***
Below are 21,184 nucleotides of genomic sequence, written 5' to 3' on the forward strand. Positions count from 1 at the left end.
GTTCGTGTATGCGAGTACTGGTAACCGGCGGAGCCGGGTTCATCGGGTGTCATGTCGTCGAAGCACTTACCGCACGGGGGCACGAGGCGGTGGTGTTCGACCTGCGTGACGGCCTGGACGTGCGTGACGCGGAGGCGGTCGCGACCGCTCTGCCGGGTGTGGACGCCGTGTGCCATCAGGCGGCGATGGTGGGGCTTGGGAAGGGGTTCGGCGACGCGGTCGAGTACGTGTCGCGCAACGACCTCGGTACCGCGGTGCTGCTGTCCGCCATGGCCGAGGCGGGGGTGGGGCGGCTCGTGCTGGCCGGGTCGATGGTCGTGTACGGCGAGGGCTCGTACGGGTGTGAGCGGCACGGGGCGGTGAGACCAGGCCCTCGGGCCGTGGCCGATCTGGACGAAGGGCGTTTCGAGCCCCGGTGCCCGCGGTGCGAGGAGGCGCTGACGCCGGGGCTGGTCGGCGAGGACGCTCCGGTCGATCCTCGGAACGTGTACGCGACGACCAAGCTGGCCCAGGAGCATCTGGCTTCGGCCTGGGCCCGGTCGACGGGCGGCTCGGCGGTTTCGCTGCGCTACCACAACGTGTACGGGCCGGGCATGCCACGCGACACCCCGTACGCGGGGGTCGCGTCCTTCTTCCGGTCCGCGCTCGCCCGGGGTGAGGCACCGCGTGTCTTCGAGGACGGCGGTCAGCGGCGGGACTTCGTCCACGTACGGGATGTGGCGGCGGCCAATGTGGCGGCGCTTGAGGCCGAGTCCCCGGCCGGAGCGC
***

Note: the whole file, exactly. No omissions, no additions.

Below are 21,184 nucleotides of genomic sequence, written 5' to 3' on the forward strand. Positions count from 1 at the left end.
GTTCGTGTATGCGAGTACTGGTAACCGGCGGAGCCGGGTTCATCGGGTGTCATGTCGTCGAAGCACTTACCGCACGGGGGCACGAGGCGGTGGTGTTCGACCTGCGTGACGGCCTGGACGTGCGTGACGCGGAGGCGGTCGCGACCGCTCTGCCGGGTGTGGACGCCGTGTGCCATCAGGCGGCGATGGTGGGGCTTGGGAAGGGGTTCGGCGACGCGGTCGAGTACGTGTCGCGCAACGACCTCGGTACCGCGGTGCTGCTGTCCGCCATGGCCGAGGCGGGGGTGGGGCGGCTCGTGCTGGCCGGGTCGATGGTCGTGTACGGCGAGGGCTCGTACGGGTGTGAGCGGCACGGGGCGGTGAGACCAGGCCCTCGGGCCGTGGCCGATCTGGACGAAGGGCGTTTCGAGCCCCGGTGCCCGCGGTGCGAGGAGGCGCTGACGCCGGGGCTGGTCGGCGAGGACGCTCCGGTCGATCCTCGGAACGTGTACGCGACGACCAAGCTGGCCCAGGAGCATCTGGCTTCGGCCTGGGCCCGGTCGACGGGCGGCTCGGCGGTTTCGCTGCGCTACCACAACGTGTACGGGCCGGGCATGCCACGCGACACCCCGTACGCGGGGGTCGCGTCCTTCTTCCGGTCCGCGCTCGCCCGGGGTGAGGCACCGCGTGTCTTCGAGGACGGCGGTCAGCGGCGGGACTTCGTCCACGTACGGGATGTGGCGGCGGCCAATGTGGCGGCGCTTGAGGCCGAGTCCCCGGCCGGAGCGC